• C11ANIMAL OR VEGETABLE OILS, FATS, FATTY SUBSTANCES OR WAXES; FATTY ACIDS THEREFROM; DETERGENTS; CANDLES
    • C11BPRODUCING (PRESSING, EXTRACTION), REFINING AND PRESERVING FATS, FATTY SUBSTANCES (e.g. LANOLIN), FATTY OILS AND WAXES, INCLUDING EXTRACTION FROM WASTE MATERIALS; ESSENTIAL OILS; PERFUMES
    • C11B5/00Preserving by using additives, e.g. anti-oxidants
    • C11B5/0071Preserving by using additives, e.g. anti-oxidants containing halogens, sulfur or phosphorus
    • CCHEMISTRY; METALLURGY
    • C11ANIMAL OR VEGETABLE OILS, FATS, FATTY SUBSTANCES OR WAXES; FATTY ACIDS THEREFROM; DETERGENTS; CANDLES
    • C11BPRODUCING (PRESSING, EXTRACTION), REFINING AND PRESERVING FATS, FATTY SUBSTANCES (e.g. LANOLIN), FATTY OILS AND WAXES, INCLUDING EXTRACTION FROM WASTE MATERIALS; ESSENTIAL OILS; PERFUMES
    • C11B5/00Preserving by using additives, e.g. anti-oxidants
    • C11B5/0092Mixtures
    • CCHEMISTRY; METALLURGY
    • C11ANIMAL OR VEGETABLE OILS, FATS, FATTY SUBSTANCES OR WAXES; FATTY ACIDS THEREFROM; DETERGENTS; CANDLES
    • C11BPRODUCING (PRESSING, EXTRACTION), REFINING AND PRESERVING FATS, FATTY SUBSTANCES (e.g. LANOLIN), FATTY OILS AND WAXES, INCLUDING EXTRACTION FROM WASTE MATERIALS; ESSENTIAL OILS; PERFUMES
    • C11B7/00Separation of mixtures of fats or fatty oils into their constituents, e.g. saturated oils from unsaturated oils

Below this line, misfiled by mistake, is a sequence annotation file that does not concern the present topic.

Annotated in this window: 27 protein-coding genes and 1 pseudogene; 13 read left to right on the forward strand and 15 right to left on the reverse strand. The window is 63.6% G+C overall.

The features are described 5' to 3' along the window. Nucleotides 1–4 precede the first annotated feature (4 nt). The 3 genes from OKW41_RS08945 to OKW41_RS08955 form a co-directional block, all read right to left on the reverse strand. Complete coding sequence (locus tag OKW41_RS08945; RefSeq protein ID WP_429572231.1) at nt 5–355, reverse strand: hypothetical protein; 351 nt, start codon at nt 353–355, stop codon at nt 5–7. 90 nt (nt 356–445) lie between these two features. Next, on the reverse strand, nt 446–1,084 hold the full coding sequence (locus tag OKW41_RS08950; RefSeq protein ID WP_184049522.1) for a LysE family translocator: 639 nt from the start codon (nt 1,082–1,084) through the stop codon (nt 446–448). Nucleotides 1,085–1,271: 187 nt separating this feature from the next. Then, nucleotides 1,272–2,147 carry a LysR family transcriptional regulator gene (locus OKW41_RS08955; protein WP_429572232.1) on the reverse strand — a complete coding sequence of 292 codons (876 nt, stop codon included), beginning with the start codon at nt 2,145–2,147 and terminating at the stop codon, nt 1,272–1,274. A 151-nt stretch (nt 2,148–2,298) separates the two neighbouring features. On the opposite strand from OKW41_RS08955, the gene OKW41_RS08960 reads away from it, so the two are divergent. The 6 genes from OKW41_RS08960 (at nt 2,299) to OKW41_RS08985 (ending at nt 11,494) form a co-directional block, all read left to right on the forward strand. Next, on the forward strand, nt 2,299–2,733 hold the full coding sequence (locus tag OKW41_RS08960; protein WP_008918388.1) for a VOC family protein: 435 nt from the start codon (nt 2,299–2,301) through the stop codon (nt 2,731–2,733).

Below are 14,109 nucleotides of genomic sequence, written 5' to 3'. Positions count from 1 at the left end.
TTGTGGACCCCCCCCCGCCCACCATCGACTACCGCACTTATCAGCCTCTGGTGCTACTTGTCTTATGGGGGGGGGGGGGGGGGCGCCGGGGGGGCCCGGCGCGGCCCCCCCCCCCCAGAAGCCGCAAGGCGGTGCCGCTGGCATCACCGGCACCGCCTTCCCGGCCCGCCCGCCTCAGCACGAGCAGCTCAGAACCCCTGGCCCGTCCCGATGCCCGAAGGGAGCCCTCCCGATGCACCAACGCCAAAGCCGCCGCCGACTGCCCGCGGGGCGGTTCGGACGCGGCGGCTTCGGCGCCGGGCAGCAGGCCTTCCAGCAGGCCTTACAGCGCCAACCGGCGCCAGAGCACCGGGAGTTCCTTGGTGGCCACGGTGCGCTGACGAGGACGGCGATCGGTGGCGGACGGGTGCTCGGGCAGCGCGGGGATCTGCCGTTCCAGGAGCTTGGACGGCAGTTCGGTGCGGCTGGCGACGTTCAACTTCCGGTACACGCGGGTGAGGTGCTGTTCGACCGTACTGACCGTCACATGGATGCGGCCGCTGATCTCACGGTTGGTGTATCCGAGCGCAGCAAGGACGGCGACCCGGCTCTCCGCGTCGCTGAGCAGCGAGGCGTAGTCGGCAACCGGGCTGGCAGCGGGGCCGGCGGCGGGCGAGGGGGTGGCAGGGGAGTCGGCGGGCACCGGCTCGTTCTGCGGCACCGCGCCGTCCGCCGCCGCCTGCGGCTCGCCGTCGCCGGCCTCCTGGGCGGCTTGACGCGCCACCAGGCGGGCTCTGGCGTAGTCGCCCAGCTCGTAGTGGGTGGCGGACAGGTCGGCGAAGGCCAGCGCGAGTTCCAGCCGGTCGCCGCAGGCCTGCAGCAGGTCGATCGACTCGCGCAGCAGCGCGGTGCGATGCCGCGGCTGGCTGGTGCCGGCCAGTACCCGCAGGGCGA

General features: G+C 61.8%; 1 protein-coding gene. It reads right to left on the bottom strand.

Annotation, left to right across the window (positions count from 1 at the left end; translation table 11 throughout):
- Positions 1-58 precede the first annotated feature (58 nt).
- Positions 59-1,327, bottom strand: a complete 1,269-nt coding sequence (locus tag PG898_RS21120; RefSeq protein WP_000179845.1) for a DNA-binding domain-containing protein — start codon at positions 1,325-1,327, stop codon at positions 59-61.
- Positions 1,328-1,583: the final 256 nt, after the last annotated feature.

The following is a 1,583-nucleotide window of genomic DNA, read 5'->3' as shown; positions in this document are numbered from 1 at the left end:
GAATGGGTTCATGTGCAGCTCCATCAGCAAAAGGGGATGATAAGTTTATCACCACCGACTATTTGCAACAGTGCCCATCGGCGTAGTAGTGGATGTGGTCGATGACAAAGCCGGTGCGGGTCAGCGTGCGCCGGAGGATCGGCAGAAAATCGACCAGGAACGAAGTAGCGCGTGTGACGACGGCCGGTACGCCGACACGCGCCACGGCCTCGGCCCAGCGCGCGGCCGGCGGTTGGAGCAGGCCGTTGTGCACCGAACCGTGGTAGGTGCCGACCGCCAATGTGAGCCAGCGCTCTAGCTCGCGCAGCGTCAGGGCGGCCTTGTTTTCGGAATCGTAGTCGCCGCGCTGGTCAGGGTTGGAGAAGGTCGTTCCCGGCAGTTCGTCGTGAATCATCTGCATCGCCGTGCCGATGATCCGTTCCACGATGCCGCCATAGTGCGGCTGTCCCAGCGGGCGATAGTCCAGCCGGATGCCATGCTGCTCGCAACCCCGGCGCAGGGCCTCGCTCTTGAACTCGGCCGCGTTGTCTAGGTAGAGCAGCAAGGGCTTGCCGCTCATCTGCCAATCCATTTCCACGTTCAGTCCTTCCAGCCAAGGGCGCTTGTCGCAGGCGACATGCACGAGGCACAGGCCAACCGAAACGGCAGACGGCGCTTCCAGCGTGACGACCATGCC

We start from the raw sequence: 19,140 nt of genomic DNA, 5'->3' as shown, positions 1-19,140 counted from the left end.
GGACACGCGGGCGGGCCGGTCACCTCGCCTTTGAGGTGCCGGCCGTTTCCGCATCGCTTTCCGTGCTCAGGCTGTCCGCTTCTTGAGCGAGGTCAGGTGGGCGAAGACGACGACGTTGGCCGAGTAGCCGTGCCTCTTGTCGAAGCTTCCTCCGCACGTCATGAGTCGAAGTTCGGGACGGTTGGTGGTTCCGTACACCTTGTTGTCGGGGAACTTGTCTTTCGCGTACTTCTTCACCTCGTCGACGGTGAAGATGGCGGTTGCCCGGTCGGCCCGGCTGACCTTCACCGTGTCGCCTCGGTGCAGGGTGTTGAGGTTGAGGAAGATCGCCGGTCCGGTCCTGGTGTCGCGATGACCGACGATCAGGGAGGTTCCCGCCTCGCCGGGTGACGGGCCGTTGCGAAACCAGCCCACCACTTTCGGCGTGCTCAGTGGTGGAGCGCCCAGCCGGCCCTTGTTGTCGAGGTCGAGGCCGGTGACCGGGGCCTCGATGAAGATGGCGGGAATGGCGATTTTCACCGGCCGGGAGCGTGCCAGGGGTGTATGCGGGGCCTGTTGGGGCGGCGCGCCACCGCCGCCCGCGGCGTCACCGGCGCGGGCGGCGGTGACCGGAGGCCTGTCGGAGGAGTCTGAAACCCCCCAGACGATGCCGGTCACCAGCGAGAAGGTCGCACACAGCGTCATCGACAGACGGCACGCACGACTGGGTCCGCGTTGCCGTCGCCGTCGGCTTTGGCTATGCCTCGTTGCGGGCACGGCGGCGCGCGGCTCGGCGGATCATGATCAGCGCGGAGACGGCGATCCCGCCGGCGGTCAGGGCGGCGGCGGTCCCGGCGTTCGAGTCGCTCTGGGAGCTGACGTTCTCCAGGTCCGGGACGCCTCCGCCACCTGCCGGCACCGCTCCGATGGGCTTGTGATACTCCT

• C11B7/0075Separation of mixtures of fats or fatty oils into their constituents, e.g. saturated oils from unsaturated oils by differences of melting or solidifying points

Abstract

Marine animal oil free of undesirable odor or taste is produced by treating a freshly killed marine animal with a peroxidase-inhibiting antioxidant, disaggregating the marine animal, separating the oil phase, mixing with a dilute aqueous acidic solution, removing the oil phase and adding antioxidant. Marine animal oil which has already turned rancid may be restored to a non-rancid state by mixing with a reducing antioxidant such as a thiodipropionate, separating out the fatty acids which have reacted with the antioxidant, preferably by column chromatography, and adding another antioxidant to prevent further peroxidation.

Description

This application is a continuation of application Ser. No. 716,502, filed Mar. 26, 1985, now abandoned.

FIELD OF THE INVENTION

The present invention relates to marine animal oil free of any repulsive odor or taste, and, more particularly, to such an oil which can be used in foods, such as cooking oil, mayonnaise, salad dressings, etc., and a method for the production thereof from fresh marine animals. The present invention further relates to a process for refining existing rancid marine animal oil (or any other rancid polyunsaturated fat or oil) in order to remove the rancidity therefrom.

BACKGROUND OF THE INVENTION